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Unst, Muckle Flugga, North Unst Lighthouse

Lighthouse (19th Century)

Site Name Unst, Muckle Flugga, North Unst Lighthouse

Classification Lighthouse (19th Century)

Alternative Name(s) Muckle Flugga Lighthouse; Burra Firth; 'the Flugga'

Canmore ID 149

Site Number HP61NW 5

NGR HP 60666 19679

Datum OSGB36 - NGR

Permalink http://canmore.org.uk/site/149

Ordnance Survey licence number 100057073. All rights reserved.
Canmore Disclaimer. © Copyright and database right 2018.

Digital Images

Administrative Areas

  • Council Shetland Islands
  • Parish Unst
  • Former Region Shetland Islands Area
  • Former District Shetland
  • Former County Shetland

Archaeology Notes

HP61NW 5 60666 19679

Lighthouse [NAT]

Mast (to N, at HP 6066 1971)

Mast (to S, at HP 6063 1967)

OS (GIS) AIB, May 2006.

For associated shore station at Burrafirth, Unst (centred HP 6134 1487), see HP61SW 39.

(Location cited as HP 606 197). North Unst Lighthouse, built 1852 by engineers D and T Stevenson. A short circular tower, with rounded flat-roofed ancillary buildings, on a barren rock.

J R Hume 1977.

Name: Muckle Flugga (1854-8)

Location: N60 51 W0 53 North Sea, 1 mile N of Unst

Designed: David and Thomas Stevenson

Built: David and Thomas Stevenson, and Alan Brebner

Light first exhibited: 11 October 1854

Description: circular brick tower, painted white

Height of light above MHW: 217ft (66m)

Height of tower: 64ft (20m)

Light source and characteristics: W Gp Fl (2) ev 20 secs. 250W metal halide lamp: 281,000 cp: 22nm nominal range

Fog warning apparatus: None

Manning: unwatched (automatic since 20 March 1995), monitored from Northern Lighthouse Board HQ, Edinburgh

Temporary light operational in 1854 until permanent tower completed in 1858. The most northerly lighthouse in the British Isles

C Nicholson 1995.

This lighthouse was built in a near-inaccessible situation (on the 200ft [61m] high 'Great Precipice') on account of increased shipping around Shetland during the Crimean War. Construction started in July 1846, a temporary light being established on 11 October 1846; this was 22ft [6.7m] high with a cast iron lantern and temporary accommodation.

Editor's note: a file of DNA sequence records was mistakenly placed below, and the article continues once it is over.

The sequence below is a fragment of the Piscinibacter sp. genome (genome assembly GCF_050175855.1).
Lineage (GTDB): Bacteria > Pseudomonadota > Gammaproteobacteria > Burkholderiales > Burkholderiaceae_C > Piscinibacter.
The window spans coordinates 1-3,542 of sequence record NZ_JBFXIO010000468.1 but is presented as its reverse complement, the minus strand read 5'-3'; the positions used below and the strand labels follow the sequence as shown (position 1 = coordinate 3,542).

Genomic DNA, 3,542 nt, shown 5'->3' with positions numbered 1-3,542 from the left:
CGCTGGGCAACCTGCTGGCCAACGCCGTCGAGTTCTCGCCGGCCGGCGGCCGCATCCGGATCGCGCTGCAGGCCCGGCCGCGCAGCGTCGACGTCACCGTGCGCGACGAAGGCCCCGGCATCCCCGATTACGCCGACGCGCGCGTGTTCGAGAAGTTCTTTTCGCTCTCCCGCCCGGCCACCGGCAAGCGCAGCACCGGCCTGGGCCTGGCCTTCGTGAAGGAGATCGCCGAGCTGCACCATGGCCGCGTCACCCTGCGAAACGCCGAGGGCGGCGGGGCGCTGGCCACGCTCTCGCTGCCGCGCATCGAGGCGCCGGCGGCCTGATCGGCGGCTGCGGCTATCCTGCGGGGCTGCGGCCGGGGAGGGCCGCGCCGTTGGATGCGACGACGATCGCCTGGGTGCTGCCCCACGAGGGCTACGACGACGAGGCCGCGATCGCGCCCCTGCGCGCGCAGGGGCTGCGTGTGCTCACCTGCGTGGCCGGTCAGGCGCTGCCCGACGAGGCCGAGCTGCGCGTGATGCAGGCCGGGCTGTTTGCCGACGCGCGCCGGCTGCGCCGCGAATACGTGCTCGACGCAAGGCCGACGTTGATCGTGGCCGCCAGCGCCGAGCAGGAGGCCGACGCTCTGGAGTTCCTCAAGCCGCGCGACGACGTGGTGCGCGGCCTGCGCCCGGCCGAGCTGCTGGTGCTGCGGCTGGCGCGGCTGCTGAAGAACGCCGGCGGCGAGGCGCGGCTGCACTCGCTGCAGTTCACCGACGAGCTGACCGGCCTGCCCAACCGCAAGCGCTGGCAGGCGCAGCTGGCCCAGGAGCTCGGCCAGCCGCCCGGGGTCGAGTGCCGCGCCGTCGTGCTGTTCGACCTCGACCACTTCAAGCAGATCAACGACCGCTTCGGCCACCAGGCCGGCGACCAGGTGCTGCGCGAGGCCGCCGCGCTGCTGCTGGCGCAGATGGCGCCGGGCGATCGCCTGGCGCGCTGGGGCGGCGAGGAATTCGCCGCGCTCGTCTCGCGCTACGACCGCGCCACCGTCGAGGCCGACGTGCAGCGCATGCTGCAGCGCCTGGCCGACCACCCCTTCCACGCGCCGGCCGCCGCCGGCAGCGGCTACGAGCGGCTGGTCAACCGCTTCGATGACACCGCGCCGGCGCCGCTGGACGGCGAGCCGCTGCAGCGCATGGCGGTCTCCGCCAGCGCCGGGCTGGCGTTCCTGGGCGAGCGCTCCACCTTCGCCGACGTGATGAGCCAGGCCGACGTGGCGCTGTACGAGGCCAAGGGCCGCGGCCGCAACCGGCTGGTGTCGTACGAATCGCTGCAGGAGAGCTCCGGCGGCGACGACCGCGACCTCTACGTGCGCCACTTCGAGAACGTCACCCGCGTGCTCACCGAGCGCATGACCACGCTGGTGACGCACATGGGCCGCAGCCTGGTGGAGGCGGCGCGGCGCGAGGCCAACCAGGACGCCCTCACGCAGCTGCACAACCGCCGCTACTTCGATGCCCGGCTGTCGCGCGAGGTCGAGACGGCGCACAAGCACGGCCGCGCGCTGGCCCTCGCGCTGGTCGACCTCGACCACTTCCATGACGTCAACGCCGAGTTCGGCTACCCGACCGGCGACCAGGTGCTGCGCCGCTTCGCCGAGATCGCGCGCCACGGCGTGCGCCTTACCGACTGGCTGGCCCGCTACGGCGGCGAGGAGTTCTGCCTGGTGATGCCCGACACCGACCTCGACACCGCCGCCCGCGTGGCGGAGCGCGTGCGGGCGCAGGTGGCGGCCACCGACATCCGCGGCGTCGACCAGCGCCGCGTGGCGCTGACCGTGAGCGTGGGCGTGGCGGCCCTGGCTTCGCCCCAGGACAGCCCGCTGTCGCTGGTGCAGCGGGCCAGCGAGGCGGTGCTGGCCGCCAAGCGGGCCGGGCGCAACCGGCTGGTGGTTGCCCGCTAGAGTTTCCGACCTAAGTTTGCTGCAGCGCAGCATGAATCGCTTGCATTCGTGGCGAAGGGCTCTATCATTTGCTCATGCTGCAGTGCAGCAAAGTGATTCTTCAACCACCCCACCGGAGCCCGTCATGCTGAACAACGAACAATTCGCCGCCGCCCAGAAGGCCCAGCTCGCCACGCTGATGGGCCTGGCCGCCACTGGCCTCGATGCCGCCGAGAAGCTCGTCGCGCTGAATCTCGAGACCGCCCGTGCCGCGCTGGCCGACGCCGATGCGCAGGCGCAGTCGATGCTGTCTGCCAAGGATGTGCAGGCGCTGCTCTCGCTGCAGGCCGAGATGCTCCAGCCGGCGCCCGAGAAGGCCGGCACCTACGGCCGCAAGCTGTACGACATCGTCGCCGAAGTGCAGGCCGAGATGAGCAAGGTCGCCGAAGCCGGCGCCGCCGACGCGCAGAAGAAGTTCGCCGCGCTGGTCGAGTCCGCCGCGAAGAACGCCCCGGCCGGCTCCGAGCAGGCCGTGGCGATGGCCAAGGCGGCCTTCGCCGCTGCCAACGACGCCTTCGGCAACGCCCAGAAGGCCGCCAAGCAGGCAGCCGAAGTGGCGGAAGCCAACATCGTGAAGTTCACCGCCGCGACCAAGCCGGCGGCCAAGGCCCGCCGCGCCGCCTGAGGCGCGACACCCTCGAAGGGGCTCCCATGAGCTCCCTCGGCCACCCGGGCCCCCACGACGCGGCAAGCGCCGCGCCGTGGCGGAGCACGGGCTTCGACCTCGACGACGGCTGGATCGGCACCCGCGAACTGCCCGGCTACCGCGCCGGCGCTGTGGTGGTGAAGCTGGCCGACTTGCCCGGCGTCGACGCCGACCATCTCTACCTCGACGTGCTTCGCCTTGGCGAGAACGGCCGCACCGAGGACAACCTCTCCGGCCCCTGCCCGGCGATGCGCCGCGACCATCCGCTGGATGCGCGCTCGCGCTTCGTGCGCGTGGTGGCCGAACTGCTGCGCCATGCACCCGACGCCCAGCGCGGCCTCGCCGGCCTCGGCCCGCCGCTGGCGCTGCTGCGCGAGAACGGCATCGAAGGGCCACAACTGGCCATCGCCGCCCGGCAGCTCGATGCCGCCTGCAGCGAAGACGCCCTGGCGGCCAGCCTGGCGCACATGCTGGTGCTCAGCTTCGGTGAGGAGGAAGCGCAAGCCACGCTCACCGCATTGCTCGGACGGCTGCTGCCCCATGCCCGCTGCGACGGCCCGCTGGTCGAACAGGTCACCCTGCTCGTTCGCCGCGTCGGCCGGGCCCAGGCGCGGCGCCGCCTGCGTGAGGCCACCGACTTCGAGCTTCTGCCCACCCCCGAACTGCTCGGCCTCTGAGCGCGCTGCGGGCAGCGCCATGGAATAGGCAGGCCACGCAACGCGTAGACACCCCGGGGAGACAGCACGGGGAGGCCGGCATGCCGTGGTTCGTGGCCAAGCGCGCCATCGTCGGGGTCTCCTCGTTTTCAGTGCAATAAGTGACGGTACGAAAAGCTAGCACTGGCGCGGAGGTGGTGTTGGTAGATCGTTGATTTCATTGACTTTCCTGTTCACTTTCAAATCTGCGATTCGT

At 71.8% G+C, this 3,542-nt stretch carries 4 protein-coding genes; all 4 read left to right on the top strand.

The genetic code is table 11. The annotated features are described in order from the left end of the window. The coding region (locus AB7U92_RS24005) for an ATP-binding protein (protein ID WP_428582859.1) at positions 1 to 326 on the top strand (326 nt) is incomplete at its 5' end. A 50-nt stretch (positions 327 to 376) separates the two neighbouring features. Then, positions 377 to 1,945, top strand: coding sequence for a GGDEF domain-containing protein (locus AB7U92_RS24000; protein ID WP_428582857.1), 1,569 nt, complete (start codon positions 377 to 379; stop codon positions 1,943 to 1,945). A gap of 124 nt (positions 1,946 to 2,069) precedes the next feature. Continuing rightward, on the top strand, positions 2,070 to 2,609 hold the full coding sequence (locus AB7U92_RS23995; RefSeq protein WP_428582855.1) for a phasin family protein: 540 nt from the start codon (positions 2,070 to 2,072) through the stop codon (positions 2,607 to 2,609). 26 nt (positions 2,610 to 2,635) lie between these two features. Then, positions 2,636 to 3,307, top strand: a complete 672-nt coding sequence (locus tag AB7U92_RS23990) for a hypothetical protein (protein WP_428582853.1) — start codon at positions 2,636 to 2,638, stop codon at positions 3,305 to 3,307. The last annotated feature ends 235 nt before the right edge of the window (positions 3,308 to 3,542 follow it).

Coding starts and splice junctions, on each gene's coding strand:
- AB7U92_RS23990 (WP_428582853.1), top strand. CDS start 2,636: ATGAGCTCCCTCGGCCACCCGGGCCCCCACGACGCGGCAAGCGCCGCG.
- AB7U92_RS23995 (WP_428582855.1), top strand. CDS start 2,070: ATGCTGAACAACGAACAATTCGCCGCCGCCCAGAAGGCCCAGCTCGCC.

Following much discussion between the Northern Lighthouse Board and the Board of Trade, a proposal for a permanent lighthouse was approved in June 1855.

The tower was constructed by D and T Stevenson, over a hundred people working on site between April and November 1856. Brick construction was used for ease of transport, and the 64ft [19.5m] high tower was sunk into foundations sunk 10ft [3m] into rock. The light entered service on 1 January 1858, having cost £32,.000; it was automated in 1995.

S Krauskopf 2003.

Activities

Construction (1855 - 1 January 1858)

Permanent ligthouse completed on Muckle Flugga in 1858.

R W Munro 1979

Modification (20 March 1995)

Light automated on 20 March 1995.

K Allardyce 1998

Publication Account (2007)

Muckle Flugga Lighthouse

Muckle Flugga, off the north coast of Unst, Shetland, is very nearly the most northerly rock in the British Isles. As can be seen from Robert Louis Stevenson’s sketch of his uncle David and father’s project, it is a pyramid of stone rising some 200 ft above the sea. In 1853 war with Russia seemed imminent and, to safeguard a much increased naval presence near this unlit coast in this eventuality, the Admiralty commissioned the Northern Lighthouse Board to erect two lighthouses as a matter of urgency. Work had already begun at one site, Out Skerries (completed 1854), and the other site selected was Muckle Flugga. The Board’s engineers were D. & T. Stevenson.

The task of building a lighthouse at Muckle Flugga was daunting because of its remote and exposed location. In August 1854, with men using lifelines, a level platform was cut on top and a flight of rough steps hewn. Under the direction of resident engineer Alan Brebner, materials were hauled up the steps on men’s backs including the temporary iron keepers’ huts. Cement mortar was used for the first time at a rock station. Amazingly, the temporary light was lit on 11 October. It was decided to make the light permanent and the present 64 ft high lighthouse was built in brick, an untried experiment in such an exposed situation, but bricks were easier to man-handle than stone blocks. The work was carried out from 1855–57 by direct labour under D. & T. Stevenson’s direction with Brebner as resident engineer. The cost was £36 000. The workmen were housed in an iron hut and the materials needed were raised from sea level on a steep railway by means of a 10 hp steam engine. To shelter the station from storm damage, a masonry wall 5 ft high and 2 ft thick was built part way round it.

An idea of the exposure of this site can be gained from the fact that half ton stones were thrown up 80–85 ft above high water and on one occasion the protective wall round the station was thrown down and a heavy door broken at a height of 195 ft above the sea. To combat storm conditions, which they have successfully done for one and a half centuries, the tower walls were made 3 1/2 ft thick and the foundations sunk 10 ft into the rock.

Our concluding work with its tall, sea-bed anchored, framed tower, is the Murchison Oil Platform about midway between the Shetland Islands and Norway, for information on which the reader is referred to the entry at the Maritime Museum, Aberdeen.

R Paxton and J Shipway, 2007.

Reproduced from 'Civil Engineering heritage: Scotland - Highlands and Islands' with kind permission from Thomas Telford Publishers.

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